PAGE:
This is the first post in the series The Himalayas I still remember the first time I saw the Himalayas. I was in a flight going from Delhi to Chandigarh, and the pilot was flying sorties waiting the final signal to land. Chandigarh is situated just at the base of the Himalayas, and from the height I was at, I could see the entire mountain chain. The snow clad mountains towering over the smaller greener mountains was a sight to behold. For a South Indian, who had never seen snow before, the sight was, well, just too pretty. Sure, one had … Continue reading And the Himalayas are formed…
Science. A very loaded word. It’s loaded for both the scientists and non-scientists, although they may weigh the word differently. Often times, scientists think that they deal with knowledge that is exclusive, and out of the grasp of non-scientists. The jargon, the obscure mathematics, the techniques. Maybe it is hard to understand some things that you do not have training in. Scientists do spend years getting trained in the science of doing science. That exclusivity makes scientists seem like beings from outer space. See any of the depictions of scientists in popular culture or in media! That’s only one end … Continue reading National Science Day, and the need to make science more accessible
Anand Krishnan writes for all of us~ On the occasion of National science day, celebrated in India, we thought we’d write in a brief note about the experience of scientific research, uncovering the mysteries of the unknown. In many ways, the philosophy of science has changed over the centuries, but its essence has remained the same. In its purest form, the pursuit of science transcends the individual. It is the selfless pursuit of knowledge, driven by insatiable curiosity and a desire to address problems plaguing humanity. The scientific method, based on observation, hypotheses and tests of said hypotheses, is one … Continue reading National Science Day and why we are excited by science!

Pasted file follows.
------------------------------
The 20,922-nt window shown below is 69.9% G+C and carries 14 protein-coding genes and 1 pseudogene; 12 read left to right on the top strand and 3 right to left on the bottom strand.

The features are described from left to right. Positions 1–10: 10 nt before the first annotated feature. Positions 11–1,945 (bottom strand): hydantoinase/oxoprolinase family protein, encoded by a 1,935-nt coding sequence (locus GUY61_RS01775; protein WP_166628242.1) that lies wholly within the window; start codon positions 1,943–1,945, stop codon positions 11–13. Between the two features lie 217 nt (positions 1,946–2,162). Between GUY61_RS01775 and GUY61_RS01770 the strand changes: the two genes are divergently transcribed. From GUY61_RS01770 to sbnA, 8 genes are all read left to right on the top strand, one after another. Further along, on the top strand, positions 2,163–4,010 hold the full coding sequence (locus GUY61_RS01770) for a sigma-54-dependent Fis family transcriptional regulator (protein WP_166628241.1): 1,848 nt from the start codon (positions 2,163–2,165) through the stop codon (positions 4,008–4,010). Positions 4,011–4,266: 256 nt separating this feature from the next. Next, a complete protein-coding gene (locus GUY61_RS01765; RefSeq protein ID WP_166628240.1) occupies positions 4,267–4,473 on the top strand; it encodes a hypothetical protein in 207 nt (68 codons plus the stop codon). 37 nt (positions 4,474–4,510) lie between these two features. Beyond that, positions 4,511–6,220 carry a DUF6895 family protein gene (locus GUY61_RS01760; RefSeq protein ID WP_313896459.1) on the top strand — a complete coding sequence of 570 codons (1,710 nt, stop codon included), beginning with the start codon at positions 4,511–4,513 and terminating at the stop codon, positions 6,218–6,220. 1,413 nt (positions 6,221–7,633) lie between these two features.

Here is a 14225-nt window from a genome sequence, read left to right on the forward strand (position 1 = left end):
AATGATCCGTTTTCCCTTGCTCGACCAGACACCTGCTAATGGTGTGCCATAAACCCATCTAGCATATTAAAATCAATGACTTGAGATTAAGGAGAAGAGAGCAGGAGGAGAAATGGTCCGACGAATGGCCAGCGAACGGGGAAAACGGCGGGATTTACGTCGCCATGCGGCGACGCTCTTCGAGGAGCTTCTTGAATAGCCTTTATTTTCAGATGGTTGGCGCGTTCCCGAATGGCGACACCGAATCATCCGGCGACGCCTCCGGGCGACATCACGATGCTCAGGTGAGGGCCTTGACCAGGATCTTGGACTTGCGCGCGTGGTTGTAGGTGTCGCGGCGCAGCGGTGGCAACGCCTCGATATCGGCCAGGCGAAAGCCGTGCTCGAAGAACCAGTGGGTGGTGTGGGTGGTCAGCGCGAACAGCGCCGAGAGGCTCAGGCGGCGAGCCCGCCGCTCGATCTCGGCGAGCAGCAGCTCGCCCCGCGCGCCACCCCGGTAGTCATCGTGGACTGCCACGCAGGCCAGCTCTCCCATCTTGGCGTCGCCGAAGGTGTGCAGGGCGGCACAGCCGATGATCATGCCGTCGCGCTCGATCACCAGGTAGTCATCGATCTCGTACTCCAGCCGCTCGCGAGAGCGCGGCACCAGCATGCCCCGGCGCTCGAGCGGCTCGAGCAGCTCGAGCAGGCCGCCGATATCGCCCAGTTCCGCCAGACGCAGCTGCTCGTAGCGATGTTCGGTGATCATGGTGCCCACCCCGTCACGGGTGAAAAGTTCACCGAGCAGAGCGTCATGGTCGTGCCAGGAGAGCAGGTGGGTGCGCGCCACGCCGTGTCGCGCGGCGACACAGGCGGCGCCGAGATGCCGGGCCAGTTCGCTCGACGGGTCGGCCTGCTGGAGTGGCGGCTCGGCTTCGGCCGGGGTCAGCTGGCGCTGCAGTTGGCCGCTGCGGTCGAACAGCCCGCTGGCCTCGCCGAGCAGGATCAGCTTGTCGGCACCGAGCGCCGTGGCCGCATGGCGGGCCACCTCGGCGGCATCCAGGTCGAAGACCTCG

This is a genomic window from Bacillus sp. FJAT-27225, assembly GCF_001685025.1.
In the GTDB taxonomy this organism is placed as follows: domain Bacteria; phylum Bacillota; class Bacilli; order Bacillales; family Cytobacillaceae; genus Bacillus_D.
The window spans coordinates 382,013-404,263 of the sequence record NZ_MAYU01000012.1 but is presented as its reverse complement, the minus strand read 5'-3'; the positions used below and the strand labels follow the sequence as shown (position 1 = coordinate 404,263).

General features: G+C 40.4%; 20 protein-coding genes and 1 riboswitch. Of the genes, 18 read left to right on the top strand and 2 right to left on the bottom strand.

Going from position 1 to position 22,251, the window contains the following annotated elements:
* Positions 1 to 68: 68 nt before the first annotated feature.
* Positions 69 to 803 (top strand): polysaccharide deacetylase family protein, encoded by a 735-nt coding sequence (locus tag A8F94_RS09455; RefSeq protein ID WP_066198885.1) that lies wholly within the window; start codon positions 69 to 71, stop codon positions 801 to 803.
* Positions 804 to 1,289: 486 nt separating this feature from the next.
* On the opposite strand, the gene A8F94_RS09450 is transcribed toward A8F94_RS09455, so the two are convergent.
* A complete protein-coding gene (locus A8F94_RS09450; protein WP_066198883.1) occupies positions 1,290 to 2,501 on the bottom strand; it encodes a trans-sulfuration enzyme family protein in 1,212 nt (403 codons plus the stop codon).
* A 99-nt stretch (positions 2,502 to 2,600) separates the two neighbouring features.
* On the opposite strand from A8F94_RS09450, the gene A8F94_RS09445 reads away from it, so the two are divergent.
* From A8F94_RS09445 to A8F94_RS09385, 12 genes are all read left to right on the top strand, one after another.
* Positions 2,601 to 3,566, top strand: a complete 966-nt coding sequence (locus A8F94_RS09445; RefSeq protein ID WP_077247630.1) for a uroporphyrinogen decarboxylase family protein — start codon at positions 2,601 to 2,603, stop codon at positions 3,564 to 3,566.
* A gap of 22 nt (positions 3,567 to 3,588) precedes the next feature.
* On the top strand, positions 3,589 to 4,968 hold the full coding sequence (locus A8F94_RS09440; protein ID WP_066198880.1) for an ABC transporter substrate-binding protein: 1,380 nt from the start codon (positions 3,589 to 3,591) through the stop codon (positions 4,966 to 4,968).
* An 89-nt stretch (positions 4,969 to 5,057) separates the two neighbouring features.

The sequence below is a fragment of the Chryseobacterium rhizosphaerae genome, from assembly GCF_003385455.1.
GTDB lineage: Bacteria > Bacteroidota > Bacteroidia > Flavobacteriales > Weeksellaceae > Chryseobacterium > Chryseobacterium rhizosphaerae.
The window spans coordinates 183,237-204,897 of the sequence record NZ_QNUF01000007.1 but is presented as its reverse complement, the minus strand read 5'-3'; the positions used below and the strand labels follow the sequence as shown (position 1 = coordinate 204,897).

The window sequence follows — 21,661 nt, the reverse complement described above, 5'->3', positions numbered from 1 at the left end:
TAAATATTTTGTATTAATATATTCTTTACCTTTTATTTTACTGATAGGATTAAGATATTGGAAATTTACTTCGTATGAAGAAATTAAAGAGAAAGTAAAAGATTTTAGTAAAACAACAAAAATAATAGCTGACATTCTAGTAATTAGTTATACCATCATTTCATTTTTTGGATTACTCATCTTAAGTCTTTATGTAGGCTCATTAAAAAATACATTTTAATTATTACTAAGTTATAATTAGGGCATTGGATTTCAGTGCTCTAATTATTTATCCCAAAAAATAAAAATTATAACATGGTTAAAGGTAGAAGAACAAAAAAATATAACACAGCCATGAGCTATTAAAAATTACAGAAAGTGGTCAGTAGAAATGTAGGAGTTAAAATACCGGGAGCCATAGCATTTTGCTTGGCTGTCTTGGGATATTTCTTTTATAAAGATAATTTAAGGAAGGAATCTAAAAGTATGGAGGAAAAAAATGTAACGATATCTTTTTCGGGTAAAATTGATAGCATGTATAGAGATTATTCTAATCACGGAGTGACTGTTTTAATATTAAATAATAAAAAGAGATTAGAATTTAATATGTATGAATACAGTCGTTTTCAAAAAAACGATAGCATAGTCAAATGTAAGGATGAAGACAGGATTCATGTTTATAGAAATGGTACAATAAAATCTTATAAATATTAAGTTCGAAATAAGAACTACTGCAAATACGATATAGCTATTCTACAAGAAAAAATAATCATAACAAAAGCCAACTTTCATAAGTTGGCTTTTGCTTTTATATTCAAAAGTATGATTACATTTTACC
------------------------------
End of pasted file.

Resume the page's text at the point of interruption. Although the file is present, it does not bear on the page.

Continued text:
Anand Krishnan writes the next story as part of Specimen Tales ~ Today, we tackle two birds, similar, yet different. Both birds are ibis, with long, curved probing beaks, and both stand out within this family in sporting a punk hairdo: bald skin at the front of the head, and a frill of feathers behind it. Both are cultural symbols in their respective ranges, and both, sadly, have dramatically declined to near-extinction. That, however, is where the similarities end, as the two are markedly different both in plumage, and in the habitats they inhabit. The following is a discussion of the … Continue reading Yin and Yang: A tale of two ibis
Our third story in the series Specimen Tales Anand Krishnan writes ~ Birds have colonized some of the most inhospitable environments on earth, and deserts are no exception. The sandgrouse are one of those Afro-Asiatic bird families that symbolize just how birds may adapt to these extreme environments. Famed for their specially adapted breast feathers, which enable adult birds to soak up water and transport it for many kilometers to their young, few other birds are as symbolic of the arid, windswept deserts. Several species of the family Pteroclidae are adapted to breed in the hottest deserts on earth, a fact … Continue reading Sand and snow: Wings in the desert